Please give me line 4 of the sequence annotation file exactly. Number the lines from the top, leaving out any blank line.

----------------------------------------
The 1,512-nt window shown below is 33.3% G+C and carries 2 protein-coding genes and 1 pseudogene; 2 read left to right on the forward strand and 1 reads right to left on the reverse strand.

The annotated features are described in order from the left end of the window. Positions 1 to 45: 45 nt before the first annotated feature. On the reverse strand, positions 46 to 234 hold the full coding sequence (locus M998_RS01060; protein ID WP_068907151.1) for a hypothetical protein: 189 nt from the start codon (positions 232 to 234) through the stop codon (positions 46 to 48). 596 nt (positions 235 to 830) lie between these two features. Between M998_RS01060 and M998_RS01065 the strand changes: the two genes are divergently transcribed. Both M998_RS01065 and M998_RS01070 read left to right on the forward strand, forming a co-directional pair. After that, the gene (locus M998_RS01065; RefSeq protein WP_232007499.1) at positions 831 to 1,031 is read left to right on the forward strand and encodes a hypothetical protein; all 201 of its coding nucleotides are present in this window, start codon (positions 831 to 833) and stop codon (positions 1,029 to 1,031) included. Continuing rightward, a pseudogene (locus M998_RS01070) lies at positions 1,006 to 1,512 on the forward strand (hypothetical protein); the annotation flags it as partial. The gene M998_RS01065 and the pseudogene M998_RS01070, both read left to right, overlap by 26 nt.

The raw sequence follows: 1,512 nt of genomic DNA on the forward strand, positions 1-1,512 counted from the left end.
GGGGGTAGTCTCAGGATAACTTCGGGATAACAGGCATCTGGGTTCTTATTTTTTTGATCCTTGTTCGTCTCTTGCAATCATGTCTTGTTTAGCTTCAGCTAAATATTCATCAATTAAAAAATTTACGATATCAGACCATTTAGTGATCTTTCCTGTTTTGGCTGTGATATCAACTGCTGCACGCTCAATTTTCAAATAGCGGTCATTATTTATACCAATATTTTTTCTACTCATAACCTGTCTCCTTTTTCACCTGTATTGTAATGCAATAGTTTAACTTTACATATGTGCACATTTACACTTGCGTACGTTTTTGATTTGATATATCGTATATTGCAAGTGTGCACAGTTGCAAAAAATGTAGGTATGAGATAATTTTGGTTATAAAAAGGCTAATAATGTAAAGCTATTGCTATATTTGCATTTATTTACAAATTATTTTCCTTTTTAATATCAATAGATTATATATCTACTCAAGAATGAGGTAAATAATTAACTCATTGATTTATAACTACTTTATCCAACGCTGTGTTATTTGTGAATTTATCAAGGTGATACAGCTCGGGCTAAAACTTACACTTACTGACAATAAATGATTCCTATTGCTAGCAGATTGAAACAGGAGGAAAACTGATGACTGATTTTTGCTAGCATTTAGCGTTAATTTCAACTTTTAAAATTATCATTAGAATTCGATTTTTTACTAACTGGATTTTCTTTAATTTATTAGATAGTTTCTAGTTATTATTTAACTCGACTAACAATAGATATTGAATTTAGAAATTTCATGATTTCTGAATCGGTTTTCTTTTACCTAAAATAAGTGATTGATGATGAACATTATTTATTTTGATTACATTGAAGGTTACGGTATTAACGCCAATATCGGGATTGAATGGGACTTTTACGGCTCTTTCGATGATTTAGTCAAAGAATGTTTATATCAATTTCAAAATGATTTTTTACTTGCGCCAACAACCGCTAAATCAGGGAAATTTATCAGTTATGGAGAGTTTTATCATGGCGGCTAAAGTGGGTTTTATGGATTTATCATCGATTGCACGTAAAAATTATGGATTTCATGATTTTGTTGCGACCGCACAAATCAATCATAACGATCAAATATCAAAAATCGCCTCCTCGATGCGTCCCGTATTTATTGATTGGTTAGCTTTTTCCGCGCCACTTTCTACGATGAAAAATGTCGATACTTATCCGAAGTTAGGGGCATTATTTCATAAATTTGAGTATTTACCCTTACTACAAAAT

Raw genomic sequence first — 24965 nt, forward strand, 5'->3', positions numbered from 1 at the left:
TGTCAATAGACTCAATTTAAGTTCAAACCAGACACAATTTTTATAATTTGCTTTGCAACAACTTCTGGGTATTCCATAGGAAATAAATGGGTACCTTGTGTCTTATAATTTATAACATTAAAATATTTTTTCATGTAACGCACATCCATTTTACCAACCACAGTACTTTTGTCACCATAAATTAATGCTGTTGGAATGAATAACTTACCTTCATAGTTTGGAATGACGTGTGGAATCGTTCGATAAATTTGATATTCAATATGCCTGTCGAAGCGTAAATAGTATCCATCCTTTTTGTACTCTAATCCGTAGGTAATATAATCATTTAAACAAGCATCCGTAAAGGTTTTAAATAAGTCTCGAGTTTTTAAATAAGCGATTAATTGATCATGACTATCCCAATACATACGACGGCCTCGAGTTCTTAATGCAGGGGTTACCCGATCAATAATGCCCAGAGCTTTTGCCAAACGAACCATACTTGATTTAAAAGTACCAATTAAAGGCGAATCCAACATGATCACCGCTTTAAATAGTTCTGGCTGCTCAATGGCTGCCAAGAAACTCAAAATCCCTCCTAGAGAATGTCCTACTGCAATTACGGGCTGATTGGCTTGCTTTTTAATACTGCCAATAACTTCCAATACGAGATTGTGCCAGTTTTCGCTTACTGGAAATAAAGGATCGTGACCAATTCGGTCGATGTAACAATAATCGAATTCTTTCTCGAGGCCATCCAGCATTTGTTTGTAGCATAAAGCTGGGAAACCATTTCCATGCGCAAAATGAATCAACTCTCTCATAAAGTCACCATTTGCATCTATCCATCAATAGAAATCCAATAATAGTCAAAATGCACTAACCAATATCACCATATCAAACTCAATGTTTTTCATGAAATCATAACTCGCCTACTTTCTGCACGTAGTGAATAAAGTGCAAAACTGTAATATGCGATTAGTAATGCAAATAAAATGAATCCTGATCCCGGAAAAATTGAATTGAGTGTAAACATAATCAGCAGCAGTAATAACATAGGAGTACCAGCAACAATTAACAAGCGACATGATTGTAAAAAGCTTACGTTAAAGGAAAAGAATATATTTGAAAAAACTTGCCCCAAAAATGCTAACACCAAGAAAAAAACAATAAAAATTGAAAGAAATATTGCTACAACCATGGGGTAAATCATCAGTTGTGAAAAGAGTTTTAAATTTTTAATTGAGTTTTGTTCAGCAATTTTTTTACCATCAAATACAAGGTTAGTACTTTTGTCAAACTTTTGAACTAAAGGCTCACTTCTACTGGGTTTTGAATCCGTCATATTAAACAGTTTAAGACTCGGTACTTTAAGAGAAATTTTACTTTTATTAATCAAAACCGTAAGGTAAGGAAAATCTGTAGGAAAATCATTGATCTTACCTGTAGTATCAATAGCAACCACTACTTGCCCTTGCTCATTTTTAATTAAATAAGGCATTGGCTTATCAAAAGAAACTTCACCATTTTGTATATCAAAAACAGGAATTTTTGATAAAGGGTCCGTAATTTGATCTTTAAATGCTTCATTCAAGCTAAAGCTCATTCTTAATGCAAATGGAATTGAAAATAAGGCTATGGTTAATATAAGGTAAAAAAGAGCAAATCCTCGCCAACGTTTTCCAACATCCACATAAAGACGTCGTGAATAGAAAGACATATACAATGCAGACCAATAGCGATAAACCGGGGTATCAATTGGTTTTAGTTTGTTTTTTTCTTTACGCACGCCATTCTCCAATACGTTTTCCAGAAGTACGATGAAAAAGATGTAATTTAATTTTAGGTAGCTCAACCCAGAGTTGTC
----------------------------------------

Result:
GGGGGTAGTCTCAGGATAACTTCGGGATAACAGGCATCTGGGTTCTTATTTTTTTGATCCTTGTTCGTCTCTTGCAATCATGTCTTGTTTAGCTTCAGCTAAATATTCATCAATTAAAAAATTTACGATATCAGACCATTTAGTGATCTTTCCTGTTTTGGCTGTGATATCAACTGCTGCACGCTCAATTTTCAAATAGCGGTCATTATTTATACCAATATTTTTTCTACTCATAACCTGTCTCCTTTTTCACCTGTATTGTAATGCAATAGTTTAACTTTACATATGTGCACATTTACACTTGCGTACGTTTTTGATTTGATATATCGTATATTGCAAGTGTGCACAGTTGCAAAAAATGTAGGTATGAGATAATTTTGGTTATAAAAAGGCTAATAATGTAAAGCTATTGCTATATTTGCATTTATTTACAAATTATTTTCCTTTTTAATATCAATAGATTATATATCTACTCAAGAATGAGGTAAATAATTAACTCATTGATTTATAACTACTTTATCCAACGCTGTGTTATTTGTGAATTTATCAAGGTGATACAGCTCGGGCTAAAACTTACACTTACTGACAATAAATGATTCCTATTGCTAGCAGATTGAAACAGGAGGAAAACTGATGACTGATTTTTGCTAGCATTTAGCGTTAATTTCAACTTTTAAAATTATCATTAGAATTCGATTTTTTACTAACTGGATTTTCTTTAATTTATTAGATAGTTTCTAGTTATTATTTAACTCGACTAACAATAGATATTGAATTTAGAAATTTCATGATTTCTGAATCGGTTTTCTTTTACCTAAAATAAGTGATTGATGATGAACATTATTTATTTTGATTACATTGAAGGTTACGGTATTAACGCCAATATCGGGATTGAATGGGACTTTTACGGCTCTTTCGATGATTTAGTCAAAGAATGTTTATATCAATTTCAAAATGATTTTTTACTTGCGCCAACAACCGCTAAATCAGGGAAATTTATCAGTTATGGAGAGTTTTATCATGGCGGCTAAAGTGGGTTTTATGGATTTATCATCGATTGCACGTAAAAATTATGGATTTCATGATTTTGTTGCGACCGCACAAATCAATCATAACGATCAAATATCAAAAATCGCCTCCTCGATGCGTCCCGTATTTATTGATTGGTTAGCTTTTTCCGCGCCACTTTCTACGATGAAAAATGTCGATACTTATCCGAAGTTAGGGGCATTATTTCATAAATTTGAGTATTTACCCTTACTACAAAAT